5 Realistic Moves the San Francisco Giants Could Make This Offseason
What Moves Should the San Francisco Giants Make this Offseason?
After a offseason following their 2012 World Series Victory that saw the San Francisco Giants make no trades and sign just one major league free agent, the since-departed Andres Torres, the team will be gearing up for what could be one of its biggest offseasons in recent memory. With the Giants having gaping holes in several spots, most notably in the back end of the starting rotation and in left field, GM Brian Sabean and his subordinates have some serious work to do to ensure that the Giants can deliver an effective on-field product in 2014.
The first step of that process was making some tough decisions to part ways with players who have previously brought positive results to the organization. In an unsurprising move, the Giants decided to do this by declining the 2014 options on left-hander Barry Zito and the aforementioned Torres. In a more debatable decision, the team also decided to decline right-hander Ryan Vogelsong's option. While it's been said that the door is open for the 36-year-old to return on a more financially-friendly deal, the club's actions in recent days and the statements that have come from Vogelsong's wife Nicole on Twitter would lead you to believe that he's probably thrown his last pitch as a Giant.
Now San Francisco can begin the process of making additions to improve their chances at success next year. Here are five moves that the Giants could realistically make in order to fortify their 2014 roster.
5. Re-Sign Javier Lopez
The 36-year-old Lopez had the most effective season of his career in 2013, and he deserves to get rewarded for it. While nothing is certain, Lopez has stated that he wants to return to San Francisco in 2014, and by getting rid of some salary by buying out Vogelsong, the Giants should have a little bit more financial flexibility to bring him back. Things can always change, but the most likely scenario for now seems to include Lopez in a Giants uniform on opening day.
4. Find Another Second Baseman
After his spectacular playoff performance in 2012, the Giants gave Marco Scutaro a three-year deal worth $6.67 million per year. The 38-year-old Scutaro should be able to contribute in some capacity for the duration of his deal, but he regressed defensively in 2013, was repeatedly plagued by injuries, and insisted on staying in the lineup to the point where it hurt both him and other players.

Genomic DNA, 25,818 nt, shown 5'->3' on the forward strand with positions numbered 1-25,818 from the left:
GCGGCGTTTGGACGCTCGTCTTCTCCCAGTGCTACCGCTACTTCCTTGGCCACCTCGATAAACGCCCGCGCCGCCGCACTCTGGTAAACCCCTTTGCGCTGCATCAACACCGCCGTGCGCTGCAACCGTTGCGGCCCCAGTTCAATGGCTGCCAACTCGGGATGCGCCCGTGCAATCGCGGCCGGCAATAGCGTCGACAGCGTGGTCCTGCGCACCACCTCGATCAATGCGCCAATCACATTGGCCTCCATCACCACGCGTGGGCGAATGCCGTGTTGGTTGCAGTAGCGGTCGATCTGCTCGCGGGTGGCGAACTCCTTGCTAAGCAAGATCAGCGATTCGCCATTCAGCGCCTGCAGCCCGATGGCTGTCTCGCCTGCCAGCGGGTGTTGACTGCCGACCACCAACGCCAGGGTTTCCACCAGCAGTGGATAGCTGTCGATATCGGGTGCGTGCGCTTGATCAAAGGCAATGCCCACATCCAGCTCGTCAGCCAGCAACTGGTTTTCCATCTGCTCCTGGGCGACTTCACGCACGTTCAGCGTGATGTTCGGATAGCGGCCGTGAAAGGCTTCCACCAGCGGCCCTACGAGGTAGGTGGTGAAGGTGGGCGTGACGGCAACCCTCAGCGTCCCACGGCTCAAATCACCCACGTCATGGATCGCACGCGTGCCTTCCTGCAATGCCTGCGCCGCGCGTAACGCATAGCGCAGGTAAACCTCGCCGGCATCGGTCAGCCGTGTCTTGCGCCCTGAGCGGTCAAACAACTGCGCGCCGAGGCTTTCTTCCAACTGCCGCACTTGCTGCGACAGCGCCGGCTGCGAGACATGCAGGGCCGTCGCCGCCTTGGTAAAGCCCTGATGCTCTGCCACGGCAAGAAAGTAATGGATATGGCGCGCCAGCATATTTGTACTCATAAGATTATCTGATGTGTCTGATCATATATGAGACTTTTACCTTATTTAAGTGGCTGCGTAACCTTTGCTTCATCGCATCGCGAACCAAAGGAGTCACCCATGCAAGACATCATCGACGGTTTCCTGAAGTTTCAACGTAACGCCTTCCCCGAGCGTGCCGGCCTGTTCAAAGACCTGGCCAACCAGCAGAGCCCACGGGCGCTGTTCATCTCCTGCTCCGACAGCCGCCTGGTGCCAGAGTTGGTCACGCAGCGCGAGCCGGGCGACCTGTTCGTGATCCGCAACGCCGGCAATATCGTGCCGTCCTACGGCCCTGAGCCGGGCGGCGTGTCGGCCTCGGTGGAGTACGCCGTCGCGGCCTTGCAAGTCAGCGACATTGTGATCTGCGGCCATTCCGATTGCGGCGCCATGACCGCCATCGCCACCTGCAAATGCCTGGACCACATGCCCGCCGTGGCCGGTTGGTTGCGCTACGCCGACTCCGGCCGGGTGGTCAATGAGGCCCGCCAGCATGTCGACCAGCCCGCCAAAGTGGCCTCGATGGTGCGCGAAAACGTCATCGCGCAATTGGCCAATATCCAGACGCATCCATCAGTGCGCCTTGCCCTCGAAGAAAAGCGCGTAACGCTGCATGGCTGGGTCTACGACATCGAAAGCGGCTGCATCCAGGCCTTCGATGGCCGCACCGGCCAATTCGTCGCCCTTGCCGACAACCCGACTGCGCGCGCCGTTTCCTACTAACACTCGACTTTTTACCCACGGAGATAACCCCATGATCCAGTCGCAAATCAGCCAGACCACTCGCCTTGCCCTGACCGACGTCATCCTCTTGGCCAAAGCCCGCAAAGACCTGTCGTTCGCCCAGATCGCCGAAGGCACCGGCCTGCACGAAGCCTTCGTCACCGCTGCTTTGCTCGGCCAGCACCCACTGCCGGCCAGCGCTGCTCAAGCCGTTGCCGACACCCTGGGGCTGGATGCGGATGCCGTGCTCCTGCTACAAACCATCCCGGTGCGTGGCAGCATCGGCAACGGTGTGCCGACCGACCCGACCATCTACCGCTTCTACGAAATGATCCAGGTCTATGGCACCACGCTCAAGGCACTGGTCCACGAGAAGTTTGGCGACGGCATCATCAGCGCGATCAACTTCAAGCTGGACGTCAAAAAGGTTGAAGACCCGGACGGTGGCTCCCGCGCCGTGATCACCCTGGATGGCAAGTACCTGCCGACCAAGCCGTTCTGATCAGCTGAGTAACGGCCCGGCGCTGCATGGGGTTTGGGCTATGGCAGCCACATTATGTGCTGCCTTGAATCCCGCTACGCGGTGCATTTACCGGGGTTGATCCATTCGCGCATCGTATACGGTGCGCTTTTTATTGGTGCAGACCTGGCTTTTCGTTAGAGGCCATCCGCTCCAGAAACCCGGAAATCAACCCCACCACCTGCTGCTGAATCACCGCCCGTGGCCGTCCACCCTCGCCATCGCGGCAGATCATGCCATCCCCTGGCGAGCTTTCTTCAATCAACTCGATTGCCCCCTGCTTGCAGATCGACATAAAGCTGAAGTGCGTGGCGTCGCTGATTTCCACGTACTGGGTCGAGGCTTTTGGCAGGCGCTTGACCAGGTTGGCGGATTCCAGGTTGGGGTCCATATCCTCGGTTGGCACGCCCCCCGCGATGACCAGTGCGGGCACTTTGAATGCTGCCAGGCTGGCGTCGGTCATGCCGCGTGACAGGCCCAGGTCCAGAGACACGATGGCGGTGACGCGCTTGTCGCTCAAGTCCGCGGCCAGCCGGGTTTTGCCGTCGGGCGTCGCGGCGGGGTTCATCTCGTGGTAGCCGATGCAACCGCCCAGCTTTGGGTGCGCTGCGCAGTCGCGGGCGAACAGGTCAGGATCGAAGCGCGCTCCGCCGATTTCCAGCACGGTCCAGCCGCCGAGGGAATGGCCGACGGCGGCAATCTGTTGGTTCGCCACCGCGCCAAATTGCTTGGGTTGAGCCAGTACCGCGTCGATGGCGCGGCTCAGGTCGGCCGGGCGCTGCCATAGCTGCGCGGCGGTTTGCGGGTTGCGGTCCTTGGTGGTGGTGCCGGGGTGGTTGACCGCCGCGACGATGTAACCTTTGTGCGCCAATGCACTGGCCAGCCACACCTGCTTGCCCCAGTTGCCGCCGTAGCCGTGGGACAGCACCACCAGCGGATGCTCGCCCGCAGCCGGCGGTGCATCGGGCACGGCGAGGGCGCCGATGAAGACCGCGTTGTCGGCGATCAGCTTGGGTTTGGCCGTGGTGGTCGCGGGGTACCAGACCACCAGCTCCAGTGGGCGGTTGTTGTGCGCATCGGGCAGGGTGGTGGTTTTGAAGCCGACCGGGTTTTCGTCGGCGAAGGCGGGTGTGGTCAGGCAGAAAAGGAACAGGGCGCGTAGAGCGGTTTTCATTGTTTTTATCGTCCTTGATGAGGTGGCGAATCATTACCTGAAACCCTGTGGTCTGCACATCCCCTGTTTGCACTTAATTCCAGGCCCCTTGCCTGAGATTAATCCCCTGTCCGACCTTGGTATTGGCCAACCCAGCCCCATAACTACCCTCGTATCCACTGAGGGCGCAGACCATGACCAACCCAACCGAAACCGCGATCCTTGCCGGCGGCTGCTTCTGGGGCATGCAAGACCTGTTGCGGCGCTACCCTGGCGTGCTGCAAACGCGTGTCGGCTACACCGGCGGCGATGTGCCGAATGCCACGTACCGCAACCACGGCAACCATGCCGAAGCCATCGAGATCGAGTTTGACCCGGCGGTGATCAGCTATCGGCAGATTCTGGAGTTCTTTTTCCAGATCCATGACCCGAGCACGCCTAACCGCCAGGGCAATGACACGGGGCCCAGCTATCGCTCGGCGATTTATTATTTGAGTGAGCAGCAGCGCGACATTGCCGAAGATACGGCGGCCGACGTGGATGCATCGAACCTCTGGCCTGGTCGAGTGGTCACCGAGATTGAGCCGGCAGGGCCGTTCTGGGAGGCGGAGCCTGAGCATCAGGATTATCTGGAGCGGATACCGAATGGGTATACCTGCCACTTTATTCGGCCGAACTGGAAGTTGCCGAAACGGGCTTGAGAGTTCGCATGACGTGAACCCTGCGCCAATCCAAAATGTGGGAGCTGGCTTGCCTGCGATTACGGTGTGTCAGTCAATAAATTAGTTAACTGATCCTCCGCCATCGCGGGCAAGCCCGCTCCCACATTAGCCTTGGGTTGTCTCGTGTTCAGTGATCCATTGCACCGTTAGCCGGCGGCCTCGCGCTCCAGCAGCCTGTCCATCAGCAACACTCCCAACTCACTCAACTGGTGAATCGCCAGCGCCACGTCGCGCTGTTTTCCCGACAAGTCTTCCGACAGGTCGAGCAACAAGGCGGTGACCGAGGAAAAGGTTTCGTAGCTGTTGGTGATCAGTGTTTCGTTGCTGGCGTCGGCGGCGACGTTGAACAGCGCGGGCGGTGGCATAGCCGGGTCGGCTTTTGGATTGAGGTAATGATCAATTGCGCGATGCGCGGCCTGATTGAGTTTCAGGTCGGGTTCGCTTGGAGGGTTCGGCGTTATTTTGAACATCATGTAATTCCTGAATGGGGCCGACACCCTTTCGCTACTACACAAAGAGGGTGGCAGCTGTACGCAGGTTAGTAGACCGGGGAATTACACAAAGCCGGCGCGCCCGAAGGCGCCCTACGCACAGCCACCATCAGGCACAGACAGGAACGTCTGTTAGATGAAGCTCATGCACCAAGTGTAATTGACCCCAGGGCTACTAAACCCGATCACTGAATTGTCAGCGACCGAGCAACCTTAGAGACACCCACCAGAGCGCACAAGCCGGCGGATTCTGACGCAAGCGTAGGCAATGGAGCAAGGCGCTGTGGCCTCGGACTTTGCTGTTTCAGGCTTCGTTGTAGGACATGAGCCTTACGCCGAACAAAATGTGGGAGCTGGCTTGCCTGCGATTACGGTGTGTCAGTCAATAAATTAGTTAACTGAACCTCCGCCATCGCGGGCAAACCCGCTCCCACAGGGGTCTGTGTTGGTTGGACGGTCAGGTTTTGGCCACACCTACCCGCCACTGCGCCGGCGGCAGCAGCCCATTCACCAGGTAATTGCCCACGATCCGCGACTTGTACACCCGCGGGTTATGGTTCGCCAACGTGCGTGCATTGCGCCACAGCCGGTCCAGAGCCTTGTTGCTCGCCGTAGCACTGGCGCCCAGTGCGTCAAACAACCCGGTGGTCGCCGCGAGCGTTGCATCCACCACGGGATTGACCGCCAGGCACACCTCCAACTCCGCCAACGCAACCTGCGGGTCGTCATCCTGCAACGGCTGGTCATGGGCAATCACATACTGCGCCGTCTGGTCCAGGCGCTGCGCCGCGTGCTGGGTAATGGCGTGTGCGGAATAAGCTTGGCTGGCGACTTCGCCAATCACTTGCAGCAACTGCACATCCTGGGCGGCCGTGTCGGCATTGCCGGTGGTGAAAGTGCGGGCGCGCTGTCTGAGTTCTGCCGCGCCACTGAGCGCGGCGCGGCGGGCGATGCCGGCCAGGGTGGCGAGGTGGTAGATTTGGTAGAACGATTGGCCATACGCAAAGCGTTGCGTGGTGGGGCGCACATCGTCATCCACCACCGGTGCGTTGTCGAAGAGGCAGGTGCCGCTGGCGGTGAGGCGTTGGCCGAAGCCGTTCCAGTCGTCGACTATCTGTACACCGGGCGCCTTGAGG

It would be wise for the Giants to find a player who is capable of platooning with Scutaro, someone who is good enough to start but not such a dominant force that they will require all of the playing time at second. There's been no talk of him being connected to the Giants, but left-handed-hitting Skip Schumaker would be a near-perfect fit, especially considering that he can also back up in the outfield.
3. Trade for an Outfielder
There were rumors afloat that the Giants were going to sign Cuban defector Jose Abreu, plug him in at first base, and move Brandon Belt to left field. Ultimately, those did not materialize, as Abreu signed with the White Sox. With a weak free-agent market that will likely see Shin-Soo Choo and Jacoby Ellsbury get monstrously overpaid, there aren't too many viable options if the Giants want a reliable everyday left fielder. And as we saw last season, they don't have anyone in-house that they can trust to carry the load for a full season.
That makes it more likely that the Giants will consider trading for a left fielder, which might be realistic considering that they have an overstock of quality pitching prospects. In addition, it's been speculated that 2015 free agent Pablo Sandoval could be on the market. Quite frankly, though, the Giants are probably looking for a stopgap until Belt moves out to left field full time, so it might not take as much. Players like Tampa Bay Rays' Matt Joyce could be targets, since he'll be a free agent sooner rather than later and doesn't have a bunch of value to his current organization.
2. Sign Masahiro Tanaka
It's been suggested that the 25-year-old Japanese right-hander, who went 24-0 with a 1.27 ERA for the Tohoku Rakuten Golden Eagles in 2013, could end up being the most highly-paid international free agent in MLB history. Teams like the Los Angeles Dodgers, Los Angeles Angels and New York Yankees have been named as suitors for Tanaka, so the Giants certainly would have to pony up financially to acquire him. That said, it's repeatedly been mentioned by multiple Giants beat reporters that the team is trying to increase its international profile in 2014, and it would be logical for them to add a pitcher considering that they currently have two vacant rotation spots. If they really want to make a splash, signing Tanaka would be a great way to do it.
1. Bring in an Established Veteran Starter
As previously stated, the Giants have two open rotation spots at the moment. While one of those conceivably could go to someone such as Yusmeiro Petit, who forced the issue down the stretch in 2013, it would be nice for the Giants to add someone who has a more reliable big-league track record. Henry Schulman of the San Francisco Chronicle reported on Thursday that the Giants have a list of starters they are looking into which includes Tim Hudson, Dan Haren and Bronson Arroyo. The 36-year-old Arroyo looms as a particularly intriguing possibility since he publicly praised the city of San Francisco late in 2013.